This is one of the easiest terrines to make at home, which makes it a great dish for every day or a dinner party. It is best prepared about two days in advance, so the flavours will have time to mature. Traditionally, it was made from whatever meat was leftover but the basis of this version is pork, or veal if you prefer. Gherkins or pickled vegetables are the best garnish, not forgetting a hunk of rustic bread to go with it.
Boned pork shoulder, cut into 3cm dice
Boned belly of pork, cut into 3cm dice
Smoked streaky bacon, cut 3cm dice
Pig’s liver, cut into 3cm dice
medium organic or free range egg
Freshly ground black pepper
Juniper berries, crushed
Fresh thyme leaves, finely chopped
White wine, boiled 30-40 seconds to evaporate the alcohol
Pistachios (or almonds or hazelnuts)
Fresh bay leaf
Chopping the meats:
Pre-heat the oven to 160C.
In a food processor, using the pulse button, chop the pork shoulder until you have a coarse mince texture. Using a spatula, transfer the meat from the food processor to a large mixing bowl. Proceed in exactly the same way with the belly of pork, the smoked streaky bacon and the liver, combining all the meats together in the bowl.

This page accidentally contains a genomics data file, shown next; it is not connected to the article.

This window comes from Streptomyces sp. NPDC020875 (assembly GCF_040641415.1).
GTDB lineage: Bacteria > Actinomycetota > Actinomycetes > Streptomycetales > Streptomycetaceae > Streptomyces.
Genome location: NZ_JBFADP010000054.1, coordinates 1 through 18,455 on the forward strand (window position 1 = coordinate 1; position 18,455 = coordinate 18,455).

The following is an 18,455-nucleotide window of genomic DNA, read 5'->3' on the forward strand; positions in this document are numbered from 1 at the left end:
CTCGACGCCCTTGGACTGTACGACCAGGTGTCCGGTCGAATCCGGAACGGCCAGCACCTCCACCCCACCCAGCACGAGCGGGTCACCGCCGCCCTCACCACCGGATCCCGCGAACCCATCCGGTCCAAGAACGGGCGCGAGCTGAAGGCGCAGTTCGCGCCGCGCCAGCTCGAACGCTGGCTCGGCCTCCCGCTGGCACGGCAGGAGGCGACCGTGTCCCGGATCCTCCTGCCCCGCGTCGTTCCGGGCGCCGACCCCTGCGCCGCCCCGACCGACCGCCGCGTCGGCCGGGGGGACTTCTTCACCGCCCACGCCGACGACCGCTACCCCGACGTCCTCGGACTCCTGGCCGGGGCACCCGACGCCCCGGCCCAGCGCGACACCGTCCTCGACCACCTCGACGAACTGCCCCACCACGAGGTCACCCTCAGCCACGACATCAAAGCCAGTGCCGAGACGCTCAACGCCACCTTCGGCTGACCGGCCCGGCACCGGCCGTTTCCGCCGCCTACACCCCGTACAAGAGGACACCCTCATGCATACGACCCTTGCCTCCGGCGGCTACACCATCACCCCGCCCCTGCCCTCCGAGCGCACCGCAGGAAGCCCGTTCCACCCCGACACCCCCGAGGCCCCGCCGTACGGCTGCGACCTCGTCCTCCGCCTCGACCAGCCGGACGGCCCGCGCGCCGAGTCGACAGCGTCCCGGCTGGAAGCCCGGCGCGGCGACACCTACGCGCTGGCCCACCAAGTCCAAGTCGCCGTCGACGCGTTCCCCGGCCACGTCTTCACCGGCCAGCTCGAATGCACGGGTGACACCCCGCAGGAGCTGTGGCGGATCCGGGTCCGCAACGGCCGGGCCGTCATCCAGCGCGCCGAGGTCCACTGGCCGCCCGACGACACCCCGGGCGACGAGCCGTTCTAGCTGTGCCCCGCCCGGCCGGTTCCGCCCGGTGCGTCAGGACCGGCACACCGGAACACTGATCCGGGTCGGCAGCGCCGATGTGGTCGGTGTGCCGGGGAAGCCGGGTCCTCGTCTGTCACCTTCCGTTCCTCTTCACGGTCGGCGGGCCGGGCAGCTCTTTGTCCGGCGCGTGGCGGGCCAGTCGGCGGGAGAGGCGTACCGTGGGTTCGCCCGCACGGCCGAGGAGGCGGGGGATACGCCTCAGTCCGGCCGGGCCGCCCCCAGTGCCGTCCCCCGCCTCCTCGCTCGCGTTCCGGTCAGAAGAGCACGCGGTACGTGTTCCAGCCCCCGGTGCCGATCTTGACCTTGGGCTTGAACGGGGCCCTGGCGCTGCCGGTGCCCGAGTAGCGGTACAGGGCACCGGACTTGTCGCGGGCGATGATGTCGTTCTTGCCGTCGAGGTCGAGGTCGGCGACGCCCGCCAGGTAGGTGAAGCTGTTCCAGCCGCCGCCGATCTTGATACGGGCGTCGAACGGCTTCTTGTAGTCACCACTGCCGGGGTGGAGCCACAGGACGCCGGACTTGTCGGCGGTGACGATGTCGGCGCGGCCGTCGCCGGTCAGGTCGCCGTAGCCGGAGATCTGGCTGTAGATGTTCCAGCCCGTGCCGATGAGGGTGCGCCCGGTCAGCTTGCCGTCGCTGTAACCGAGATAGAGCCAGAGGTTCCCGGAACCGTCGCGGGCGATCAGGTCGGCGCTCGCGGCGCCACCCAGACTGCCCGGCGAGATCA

Preparing the pâté:
Add the egg, salt, pepper, juniper berries, five-spice powder, chopped thyme, white wine, cognac and nuts to the bowl and vigorously mix everything together with a large wooden spoon.
Filling the terrine:
Tip the mixture into a 23 x 9 x 7.5cm terrine mould and, with the edge of a spoon, press and pack the meat down into the mould.
Tap the terrine a couple of times on the work surface to ensure that there are no air pockets and that the meat is compact.
Press the bay leaf and thyme sprigs onto the top of the mixture.
Cooking the pâté:
Cover loosely with a piece of buttered greaseproof paper, then place the terrine in a roasting tin and slide it onto the oven shelf.
Pour boiling water into the roasting tin until it reaches two-thirds of the way up the side of the terrine mould.
Cook for 1 hour. The top of the pate should be slightly rounded. The inside should be 65-70C; if you have a temperature probe, check this.
Remove the terrine from the oven leave to cool at room temperature for 2 hours, then cover with cling film. Refrigerate for two days so the flavours mature.
To serve, dip a knife blade in hot water and slide it against the sides of the terrine to loosen the pâté. Turn the terrine upside down on a tray and tap the base to free it from its mould.